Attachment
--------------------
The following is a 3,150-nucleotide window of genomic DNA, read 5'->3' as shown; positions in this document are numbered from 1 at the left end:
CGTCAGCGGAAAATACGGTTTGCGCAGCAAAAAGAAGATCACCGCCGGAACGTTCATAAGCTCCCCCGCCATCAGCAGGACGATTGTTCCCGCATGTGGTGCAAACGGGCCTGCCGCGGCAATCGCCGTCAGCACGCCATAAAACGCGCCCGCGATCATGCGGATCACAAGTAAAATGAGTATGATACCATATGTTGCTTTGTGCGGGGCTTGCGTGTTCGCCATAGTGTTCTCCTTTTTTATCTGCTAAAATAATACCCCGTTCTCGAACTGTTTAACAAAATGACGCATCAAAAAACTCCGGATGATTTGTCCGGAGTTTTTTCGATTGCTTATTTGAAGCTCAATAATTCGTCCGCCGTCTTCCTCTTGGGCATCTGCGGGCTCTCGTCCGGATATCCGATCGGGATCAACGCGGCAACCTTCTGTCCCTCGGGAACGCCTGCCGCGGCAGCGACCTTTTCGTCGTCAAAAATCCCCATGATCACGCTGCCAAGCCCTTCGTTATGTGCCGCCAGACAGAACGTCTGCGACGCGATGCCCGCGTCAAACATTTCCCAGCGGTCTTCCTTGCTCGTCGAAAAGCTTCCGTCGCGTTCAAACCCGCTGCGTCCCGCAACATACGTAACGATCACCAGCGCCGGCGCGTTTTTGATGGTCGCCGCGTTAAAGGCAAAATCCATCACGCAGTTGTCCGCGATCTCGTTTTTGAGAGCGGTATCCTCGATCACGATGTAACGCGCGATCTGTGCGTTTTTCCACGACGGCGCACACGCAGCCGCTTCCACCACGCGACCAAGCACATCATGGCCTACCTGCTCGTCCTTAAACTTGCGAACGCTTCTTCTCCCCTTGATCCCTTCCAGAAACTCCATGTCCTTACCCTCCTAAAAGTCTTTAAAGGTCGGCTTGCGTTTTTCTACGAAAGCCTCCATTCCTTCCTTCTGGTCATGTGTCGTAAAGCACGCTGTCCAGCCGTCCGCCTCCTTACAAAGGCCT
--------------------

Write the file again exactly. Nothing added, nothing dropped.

The following is a 3,150-nucleotide window of genomic DNA, read 5'->3' as shown; positions in this document are numbered from 1 at the left end:
CGTCAGCGGAAAATACGGTTTGCGCAGCAAAAAGAAGATCACCGCCGGAACGTTCATAAGCTCCCCCGCCATCAGCAGGACGATTGTTCCCGCATGTGGTGCAAACGGGCCTGCCGCGGCAATCGCCGTCAGCACGCCATAAAACGCGCCCGCGATCATGCGGATCACAAGTAAAATGAGTATGATACCATATGTTGCTTTGTGCGGGGCTTGCGTGTTCGCCATAGTGTTCTCCTTTTTTATCTGCTAAAATAATACCCCGTTCTCGAACTGTTTAACAAAATGACGCATCAAAAAACTCCGGATGATTTGTCCGGAGTTTTTTCGATTGCTTATTTGAAGCTCAATAATTCGTCCGCCGTCTTCCTCTTGGGCATCTGCGGGCTCTCGTCCGGATATCCGATCGGGATCAACGCGGCAACCTTCTGTCCCTCGGGAACGCCTGCCGCGGCAGCGACCTTTTCGTCGTCAAAAATCCCCATGATCACGCTGCCAAGCCCTTCGTTATGTGCCGCCAGACAGAACGTCTGCGACGCGATGCCCGCGTCAAACATTTCCCAGCGGTCTTCCTTGCTCGTCGAAAAGCTTCCGTCGCGTTCAAACCCGCTGCGTCCCGCAACATACGTAACGATCACCAGCGCCGGCGCGTTTTTGATGGTCGCCGCGTTAAAGGCAAAATCCATCACGCAGTTGTCCGCGATCTCGTTTTTGAGAGCGGTATCCTCGATCACGATGTAACGCGCGATCTGTGCGTTTTTCCACGACGGCGCACACGCAGCCGCTTCCACCACGCGACCAAGCACATCATGGCCTACCTGCTCGTCCTTAAACTTGCGAACGCTTCTTCTCCCCTTGATCCCTTCCAGAAACTCCATGTCCTTACCCTCCTAAAAGTCTTTAAAGGTCGGCTTGCGTTTTTCTACGAAAGCCTCCATTCCTTCCTTCTGGTCATGTGTCGTAAAGCACGCTGTCCAGCCGTCCGCCTCCTTACAAAGGCCT